My dedication to education and community stems from my upbringing. Most children sat in front of birthday cakes and made wishes of a new bike or toy. When I was a child, my wishes were for a better life, some form of relief from the harshness of life that my family and I were subjected to.

I am the youngest of five children that my mother raised on her own. I credit my mother for my toughness, faith and commitment to education. When times were hard, my mother taught my siblings and I to make the best of what we had, keep our heads high, clothes ironed and clean. She taught preschool and devoted time at our church where we attended every service and event. But what taught me the most about her is what I model today as I tagged along with her as she went to provide support and counseling for domestic abuse survivors like herself, pulling from her experiences with my father who was an abusive drug-addict.

The last contact I had with my father as a child left an open wound, for which Washington Elementary School in Lynwood, California was a balm. No matter how harsh life was at home, school was always my oasis and where I was at my best. Seeing that and not fully knowing what I was dealing with at home, my teachers and other community member pushed me, gave me opportunities and put me in position realize my potential to be great.

As I have flashbacks of my childhood, I realize the fact that the misfortunes I was afforded were not anomalous and in most cases, my success was. It has long been my goal to reverse that reality to make more stories like mine the norm. It should be the norm for men in the community to be surrogate fathers to youth in their community growing up without their own. It should be the norm that community members recognize and cultivate greatness in our youth and put them in position to take advantage of the opportunities that will allow them to recognize their power, abilities and potential for success. It should be the norm that schools are an oasis for students who, like me, go home to face unimaginable struggles and battles.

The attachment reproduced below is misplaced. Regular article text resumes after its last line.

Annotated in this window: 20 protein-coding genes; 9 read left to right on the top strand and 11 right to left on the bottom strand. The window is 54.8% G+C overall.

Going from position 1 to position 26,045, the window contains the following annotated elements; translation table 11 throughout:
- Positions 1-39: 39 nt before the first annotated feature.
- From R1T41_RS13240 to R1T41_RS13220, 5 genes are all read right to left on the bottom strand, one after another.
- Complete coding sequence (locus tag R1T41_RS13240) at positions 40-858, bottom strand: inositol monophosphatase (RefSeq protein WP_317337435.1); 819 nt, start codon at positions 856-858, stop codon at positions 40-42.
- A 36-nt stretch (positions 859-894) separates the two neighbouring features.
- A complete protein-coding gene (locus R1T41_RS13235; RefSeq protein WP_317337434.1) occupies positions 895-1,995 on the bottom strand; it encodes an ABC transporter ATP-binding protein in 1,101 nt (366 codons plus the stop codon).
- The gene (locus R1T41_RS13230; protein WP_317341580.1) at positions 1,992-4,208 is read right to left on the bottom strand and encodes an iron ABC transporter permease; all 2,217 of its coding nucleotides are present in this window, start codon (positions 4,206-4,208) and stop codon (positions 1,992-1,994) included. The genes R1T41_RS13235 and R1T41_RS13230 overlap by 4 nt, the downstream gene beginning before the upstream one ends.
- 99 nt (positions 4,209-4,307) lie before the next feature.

The fact that people are impressed with what I have overcome and what I have grown to become is bothersome for me, leading me to believe the opportunities and support system I had is far too rare. In my mind, I have not done any more than what I was supposed to do, what I was born to do, be great. My greatness is an inevitability that I was made aware of because of the community I grew up in and the schools I attended, my village. My goal in life and in being a leader in my community is that every student whose life I have an impact on is afforded this awareness as well; to make the educational excellence of all students a reality in spite of any obstacles their community or home life affords them by building a village around them that supports their success, growth and excellence while showing them the importance of reaching back to do the same. In endeavoring to make this a reality, I write to share my story, ideas, passions and observations.

As our country enters a new era of leadership, it is vital that communities like Lynwood and the often most disenfranchised members of our communities control the narrative and become engaged in endeavors to educate and empower our youth, engage all stakeholders, hold leadership accountable to the needs of the communities they serve and reform the various institutions that are vital to our collective success. With a deluge of so much information and misinformation, it is more paramount than ever that those of us who are on the front lines, are doing the work and know the truth speak truth to power, the people.  

With respect,

Gary Hardie, Jr.